O'Toole, Brian (c.1525–1549), Gaelic warlord, was second of four sons of Toirdhealbhach (the elder) O'Toole (qv) (d. 1542), lord of the O'Tooles, and Sadhbh MacMurrough. Brian proved himself to be a powerful warlord and was known by his sobriquet ‘an Chogaidh’ (‘of the War’). It is likely that Brian an Chogaidh earned his reputation during his father's meteoric rise among the Irish of east Leinster (1535–42). Apparently Brian was not present on his father's last campaign of early 1542 to the Glen of Imaal against his rival and cousin, Toirdhealbhach mac Seaain O'Toole. As a result of Henry VIII's grant to him of the entire O'Toole lands in 1541, Toirdhealbhach the elder had gone to Imaal to exert more fully his legal rights over the territory of the recalcitrant O'Tooles of Imaal. Unfortunately for Toirdhealbhach the elder, he was killed in a devastating morning attack launched by Toirdhealbhach mac Seaain.
In the interregnum that followed, it was Brian's elder brother Toirdhealbhach Óg O'Toole (c.1520–1543) who emerged to succeed their slain father. Toirdhealbhach Óg, it seems, was determined to continue his father's plans to exert overlordship over the entire O'Toole possessions. This alarmed the lord deputy, Sir Anthony St Leger (qv) (d. 1559), who now switched his support to Toirdhealbhach mac Seaain, summoning him to the parliament of February and March 1542 at Limerick. But Henry VIII was determined that Toirdhealbhach the elder's heirs should receive his lands in their entirety. On 2 June 1542 St Leger and the Dublin council replied, claiming that Toirdhealbhach Óg, Brian an Chogaidh, and their brothers were illegitimate, delaying the issue of letters patent. In particular they pointed to the marriage of Toirdhealbhach the elder with Sadhbh MacMurrough, describing it as a mere hand-fastening. But the king would not brook St Leger's machinations, ordering him in July to issue letters patent to Toirdhealbhach Óg. In September the crown again showed its favour to Toirdhealbhach Óg, giving him a reward of £10. Inevitably Toirdhealbhach Óg, encouraged by the crown's favour, tried again to exert the rights of the senior O'Tooles over Imaal.
Toirdhealbhach Óg's efforts were to end in failure and in death, as Toirdhealbhach mac Seaain killed him sometime before May 1543. On 15 May St Leger and the Dublin council wrote to Henry VIII, informing him of the death. Now they asked that the lands of the deceased be made over to Brian an Chogaidh, describing him as ‘a right toward young man’. Brian, though, was shrewd enough to accommodate his younger brother Feilim O'Toole (qv) (d. 1603), sharing Powerscourt with him. But St Leger's change of position towards the family of Toirdhealbhach the elder was to reap immediate benefits in the coming years. While Brian an Chogaidh did not go, in 1544–5 some O'Byrnes and Art Óg O'Toole (qv) (d. c.1546) of Castlekevin campaigned for Henry VIII, most probably in Scotland.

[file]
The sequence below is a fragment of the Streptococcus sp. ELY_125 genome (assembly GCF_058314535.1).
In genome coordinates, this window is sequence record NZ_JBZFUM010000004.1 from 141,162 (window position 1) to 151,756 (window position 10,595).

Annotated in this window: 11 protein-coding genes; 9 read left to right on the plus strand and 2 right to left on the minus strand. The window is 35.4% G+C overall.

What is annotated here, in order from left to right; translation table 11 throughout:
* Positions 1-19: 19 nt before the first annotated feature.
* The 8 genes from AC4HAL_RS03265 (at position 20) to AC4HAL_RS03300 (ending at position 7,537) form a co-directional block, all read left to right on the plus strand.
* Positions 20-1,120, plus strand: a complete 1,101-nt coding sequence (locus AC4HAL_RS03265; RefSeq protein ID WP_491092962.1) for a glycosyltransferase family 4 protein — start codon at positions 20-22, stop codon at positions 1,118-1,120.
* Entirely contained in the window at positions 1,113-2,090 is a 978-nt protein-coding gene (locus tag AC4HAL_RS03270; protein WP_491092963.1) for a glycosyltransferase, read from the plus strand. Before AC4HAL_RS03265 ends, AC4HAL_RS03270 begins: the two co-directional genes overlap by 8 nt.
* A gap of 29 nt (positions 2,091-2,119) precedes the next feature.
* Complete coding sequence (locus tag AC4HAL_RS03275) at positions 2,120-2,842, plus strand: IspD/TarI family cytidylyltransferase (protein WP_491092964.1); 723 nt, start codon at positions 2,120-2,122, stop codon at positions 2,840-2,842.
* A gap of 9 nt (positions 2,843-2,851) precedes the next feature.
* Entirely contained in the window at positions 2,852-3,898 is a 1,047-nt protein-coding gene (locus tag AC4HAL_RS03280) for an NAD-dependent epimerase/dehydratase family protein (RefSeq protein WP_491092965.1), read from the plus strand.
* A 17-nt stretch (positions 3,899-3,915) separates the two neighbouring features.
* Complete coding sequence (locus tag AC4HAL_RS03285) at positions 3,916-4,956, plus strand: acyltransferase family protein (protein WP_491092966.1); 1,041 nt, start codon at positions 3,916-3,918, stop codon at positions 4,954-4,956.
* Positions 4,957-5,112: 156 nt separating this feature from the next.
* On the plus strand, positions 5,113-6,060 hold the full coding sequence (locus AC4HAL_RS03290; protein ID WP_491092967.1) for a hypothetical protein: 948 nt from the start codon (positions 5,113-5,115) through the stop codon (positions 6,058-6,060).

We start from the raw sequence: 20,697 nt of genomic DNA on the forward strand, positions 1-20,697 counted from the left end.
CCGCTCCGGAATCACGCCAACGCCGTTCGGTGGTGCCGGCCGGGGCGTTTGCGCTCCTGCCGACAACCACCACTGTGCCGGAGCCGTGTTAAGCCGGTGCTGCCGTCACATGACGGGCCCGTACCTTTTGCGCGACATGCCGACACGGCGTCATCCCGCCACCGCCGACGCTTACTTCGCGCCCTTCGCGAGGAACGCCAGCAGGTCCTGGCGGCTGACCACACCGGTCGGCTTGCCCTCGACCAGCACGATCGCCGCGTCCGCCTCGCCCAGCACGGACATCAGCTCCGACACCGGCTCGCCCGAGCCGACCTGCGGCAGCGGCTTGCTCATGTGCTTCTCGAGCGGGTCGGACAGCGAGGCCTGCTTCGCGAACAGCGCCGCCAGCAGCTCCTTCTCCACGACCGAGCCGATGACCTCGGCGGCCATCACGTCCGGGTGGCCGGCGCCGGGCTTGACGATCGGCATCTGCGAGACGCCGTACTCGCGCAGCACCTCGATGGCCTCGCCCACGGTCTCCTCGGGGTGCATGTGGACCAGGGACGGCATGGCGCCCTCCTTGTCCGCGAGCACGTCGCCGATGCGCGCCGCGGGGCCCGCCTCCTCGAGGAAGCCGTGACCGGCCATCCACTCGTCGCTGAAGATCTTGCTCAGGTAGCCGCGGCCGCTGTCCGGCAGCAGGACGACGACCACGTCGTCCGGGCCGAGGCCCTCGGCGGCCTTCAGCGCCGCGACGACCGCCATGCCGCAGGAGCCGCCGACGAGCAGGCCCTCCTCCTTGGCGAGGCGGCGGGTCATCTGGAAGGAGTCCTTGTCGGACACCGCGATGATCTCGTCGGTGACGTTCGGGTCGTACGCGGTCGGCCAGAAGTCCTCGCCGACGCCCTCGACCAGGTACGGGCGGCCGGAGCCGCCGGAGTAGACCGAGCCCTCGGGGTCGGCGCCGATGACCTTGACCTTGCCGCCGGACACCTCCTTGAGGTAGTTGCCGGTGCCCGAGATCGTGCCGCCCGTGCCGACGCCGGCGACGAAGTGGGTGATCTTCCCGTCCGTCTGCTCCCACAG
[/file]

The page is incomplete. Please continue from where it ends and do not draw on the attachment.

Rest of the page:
The Dublin government placed further trust in Brian an Chogaidh during 1545, making him sheriff of Co. Dublin for that year. His service as sheriff was commendable, and earned him the praise of St Leger, who lauded him, saying: ‘this last yere one of the Tooles was shiref of the countie of Dublin, and executed the same right well, according to suche knowledge as he had’. In November 1546 he and his cousin Fiach mac Airt Oig O'Toole (qv) (d. 1578) of Castlekevin were rewarded for the services of their fathers, receiving grants confirming their inheritance. Brian an Chogaidh's grant included ‘all the lands which Tyrlaghe Otooll, his father, held of the king's gift’, holding them in tail male and through knight service.
In 1546 Brian an Chogaidh was to get yet another chance to prove his loyalty to the Dublin government, as a result of the revolt of Henry and Maurice an Fheadha Fitzgerald. Their revolt was probably prompted by the mysterious death of James Butler (qv) (d. 1546), 9th earl of Ormond, at a banquet in London during October. That event and the minority of Ormond's son, Thomas Butler (qv) (d. 1614), now 10th earl of Ormond, allowed the government a free hand to implement its policies in the midlands. Violence there was also fuelled and ignited by the resurgence of the activities of Fitzgerald dissidents among the O'Mores, O'Connor Falys, O'Tooles, and O'Byrnes in 1546–7. At some time during 1546 Henry and Maurice an Fheadha Fitzgerald, with the probable help of Toirdhealbhach mac Seaain O'Toole of Imaal, burned Rathvilly in Carlow as well as Rathangan and Ballymore in Kildare, but it is not clear whether these activities can be linked to the warring of Brian O'Connor Faly (qv) (d. c.1560) of Offaly and Giollapadraig O'More (d. 1549) of Leix or to the 1546 campaign of the lord justice, Sir William Brabazon (qv), against the Gabhal Raghnaill O'Byrnes of the central Wicklow highlands.
In Wicklow during 1547 there seem to have been at least two major outbursts of violence: in May, St Leger, perhaps aided by Brian an Chogaidh, defeated a renegade O'Byrne force and killed their leader, driving them into the mountain glens. Moreover, Brian must have been particularly pleased by the death of Toirdhealbhach mac Seaain O'Toole of Imaal, who was killed by the English about this time. But it was Brian himself who delivered the decisive blow to the Fitzgerald rebels. In the early summer he routed them at Three Castles near Blessington (the site of his father's victory in 1537 over John Kelway, constable of Rathmore), capturing Henry and Maurice Fitzgerald with fourteen supporters. These he conveyed to Dublin, where they paid a horrific price for their rebellion. For this last service Brian was rewarded in July with a lease of the rectory of Stagyonnll. However, he was to blot his record slightly, as evidenced by his pardon of 2 April 1549. But it counted for nothing, as he had died on 23 March 1549. He left two sons, but was succeeded by his younger brother, Feilim O'Toole.